He cautioned against comparing Chernobyl, where the reactor fuel burned and sent large amounts of long-lasting radiation across Europe, to the Japanese reactors, which have containment facilities and are less likely to release large amounts of long-lasting radioactive isotopes.

Metro Vancouver Board Chair Lois Jackson said she wants a better picture of the potential threat in a worst-case scenario after the issue was raised at a meeting of the region’s mayors Wednesday morning.

“The outcome of a disaster of this sort could be very widespread,” she said. “The cloud rises up into the jet stream and what goes up must come down.

“My concern is that we are kept up to date honestly so we’re not as a nation scrambling if the worst was to happen.”

Jackson wants to find out from the federal government precisely where and how many radiation monitoring stations are located in B.C.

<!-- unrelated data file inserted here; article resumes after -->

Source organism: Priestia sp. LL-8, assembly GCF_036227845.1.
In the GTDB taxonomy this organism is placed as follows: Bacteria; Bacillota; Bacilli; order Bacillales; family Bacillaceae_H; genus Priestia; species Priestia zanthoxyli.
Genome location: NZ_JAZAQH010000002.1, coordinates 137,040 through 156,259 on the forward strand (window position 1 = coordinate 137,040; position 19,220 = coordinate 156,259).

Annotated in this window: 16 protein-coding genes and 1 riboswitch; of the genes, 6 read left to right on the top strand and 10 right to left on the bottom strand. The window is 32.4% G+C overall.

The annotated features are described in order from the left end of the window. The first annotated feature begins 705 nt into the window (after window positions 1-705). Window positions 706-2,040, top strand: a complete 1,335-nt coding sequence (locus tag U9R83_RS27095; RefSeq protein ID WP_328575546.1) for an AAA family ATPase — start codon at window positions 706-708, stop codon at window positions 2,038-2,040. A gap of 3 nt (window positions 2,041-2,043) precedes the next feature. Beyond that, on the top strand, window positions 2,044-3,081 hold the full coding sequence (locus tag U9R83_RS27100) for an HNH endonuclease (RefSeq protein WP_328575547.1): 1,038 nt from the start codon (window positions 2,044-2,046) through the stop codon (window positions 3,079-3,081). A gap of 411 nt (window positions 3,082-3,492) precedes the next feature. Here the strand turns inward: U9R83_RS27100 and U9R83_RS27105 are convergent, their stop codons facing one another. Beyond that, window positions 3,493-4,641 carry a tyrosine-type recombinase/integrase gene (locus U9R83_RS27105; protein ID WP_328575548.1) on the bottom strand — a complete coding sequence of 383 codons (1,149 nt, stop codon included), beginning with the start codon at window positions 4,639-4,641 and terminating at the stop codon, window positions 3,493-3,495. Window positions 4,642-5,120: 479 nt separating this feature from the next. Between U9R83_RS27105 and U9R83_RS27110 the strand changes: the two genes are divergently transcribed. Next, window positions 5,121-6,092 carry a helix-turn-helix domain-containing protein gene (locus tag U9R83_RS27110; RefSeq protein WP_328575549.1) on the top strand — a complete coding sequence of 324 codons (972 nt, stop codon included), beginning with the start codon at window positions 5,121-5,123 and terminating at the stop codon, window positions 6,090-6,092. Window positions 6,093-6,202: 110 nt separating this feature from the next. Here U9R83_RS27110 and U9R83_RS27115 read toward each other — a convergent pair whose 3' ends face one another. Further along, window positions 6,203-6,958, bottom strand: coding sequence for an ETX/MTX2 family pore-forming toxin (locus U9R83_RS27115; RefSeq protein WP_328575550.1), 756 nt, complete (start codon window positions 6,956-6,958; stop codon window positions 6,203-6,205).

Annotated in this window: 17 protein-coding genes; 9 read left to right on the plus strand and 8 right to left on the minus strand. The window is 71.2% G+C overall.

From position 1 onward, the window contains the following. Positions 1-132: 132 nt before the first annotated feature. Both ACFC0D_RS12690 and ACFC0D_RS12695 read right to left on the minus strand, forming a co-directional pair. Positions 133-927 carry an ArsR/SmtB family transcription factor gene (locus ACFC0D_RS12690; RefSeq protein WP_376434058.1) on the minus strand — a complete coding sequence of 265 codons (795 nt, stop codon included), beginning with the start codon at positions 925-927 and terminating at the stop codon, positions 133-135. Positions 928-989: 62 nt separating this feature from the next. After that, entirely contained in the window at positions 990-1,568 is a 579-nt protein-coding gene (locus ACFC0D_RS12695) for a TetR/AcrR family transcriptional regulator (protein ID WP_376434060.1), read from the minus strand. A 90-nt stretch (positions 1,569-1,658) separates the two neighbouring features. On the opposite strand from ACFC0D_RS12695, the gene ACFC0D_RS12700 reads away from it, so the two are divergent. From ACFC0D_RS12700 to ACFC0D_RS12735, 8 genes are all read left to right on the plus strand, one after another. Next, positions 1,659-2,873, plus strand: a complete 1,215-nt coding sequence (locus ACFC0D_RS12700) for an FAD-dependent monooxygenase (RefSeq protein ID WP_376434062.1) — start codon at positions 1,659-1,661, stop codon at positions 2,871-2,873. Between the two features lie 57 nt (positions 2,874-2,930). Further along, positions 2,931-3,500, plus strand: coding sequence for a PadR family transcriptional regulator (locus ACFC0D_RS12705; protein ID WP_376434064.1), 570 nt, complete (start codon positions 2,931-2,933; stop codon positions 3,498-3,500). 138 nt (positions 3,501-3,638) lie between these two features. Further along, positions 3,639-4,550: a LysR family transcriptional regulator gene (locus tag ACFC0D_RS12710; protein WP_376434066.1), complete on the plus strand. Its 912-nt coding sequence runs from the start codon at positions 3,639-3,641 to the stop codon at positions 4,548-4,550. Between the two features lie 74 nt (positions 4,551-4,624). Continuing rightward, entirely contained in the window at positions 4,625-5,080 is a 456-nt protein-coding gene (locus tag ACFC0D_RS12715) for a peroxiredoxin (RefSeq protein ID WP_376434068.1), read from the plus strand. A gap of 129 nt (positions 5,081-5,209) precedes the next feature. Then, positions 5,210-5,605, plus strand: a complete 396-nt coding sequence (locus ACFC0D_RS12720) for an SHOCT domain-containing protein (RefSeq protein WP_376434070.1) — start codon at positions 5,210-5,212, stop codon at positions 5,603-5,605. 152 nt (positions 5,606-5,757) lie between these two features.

“It’s concerning to me that we don’t have that information.”

Neither Metro Vancouver’s air quality monitoring network nor the provincial government have any capability to measure wind-borne radiation that could come across the Pacific if nuclear reactors in Japan melt down.

Air quality planning manager Roger Quan said Metro monitors various types of pollutants at stations across the Lower Mainland, but they aren’t equipped to detect radiation.

Kendall said there are four federally run sites on Vancouver Island and one in the Lower Mainland that continuously sample for radiation and data can also be drawn from other international stations in the Pacific at islands like Guam.

SFU nuclear chemist Jean-Claude Brodovitch said he agrees with Kendall’s assessment of the risks, adding there is no sign of radiation reaching B.C.